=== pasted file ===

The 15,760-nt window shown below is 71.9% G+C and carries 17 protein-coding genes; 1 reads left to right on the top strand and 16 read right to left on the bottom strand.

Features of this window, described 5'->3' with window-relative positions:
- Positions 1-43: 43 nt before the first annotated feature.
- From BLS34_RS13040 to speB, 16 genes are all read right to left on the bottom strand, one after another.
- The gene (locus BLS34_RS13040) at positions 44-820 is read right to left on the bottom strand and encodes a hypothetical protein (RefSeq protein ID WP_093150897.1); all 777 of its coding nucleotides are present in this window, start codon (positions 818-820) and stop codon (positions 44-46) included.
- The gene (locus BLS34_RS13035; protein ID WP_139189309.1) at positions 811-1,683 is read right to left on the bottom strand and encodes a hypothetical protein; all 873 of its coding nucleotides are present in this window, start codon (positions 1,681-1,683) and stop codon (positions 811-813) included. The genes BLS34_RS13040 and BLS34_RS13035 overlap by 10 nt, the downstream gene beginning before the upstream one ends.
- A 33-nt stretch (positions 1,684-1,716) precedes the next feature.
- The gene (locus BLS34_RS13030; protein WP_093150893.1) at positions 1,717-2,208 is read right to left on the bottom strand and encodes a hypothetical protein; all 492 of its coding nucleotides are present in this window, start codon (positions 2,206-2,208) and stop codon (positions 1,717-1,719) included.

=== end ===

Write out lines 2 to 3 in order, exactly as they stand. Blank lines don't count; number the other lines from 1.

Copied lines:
Features of this window, described 5'->3' with window-relative positions:
- Positions 1-43: 43 nt before the first annotated feature.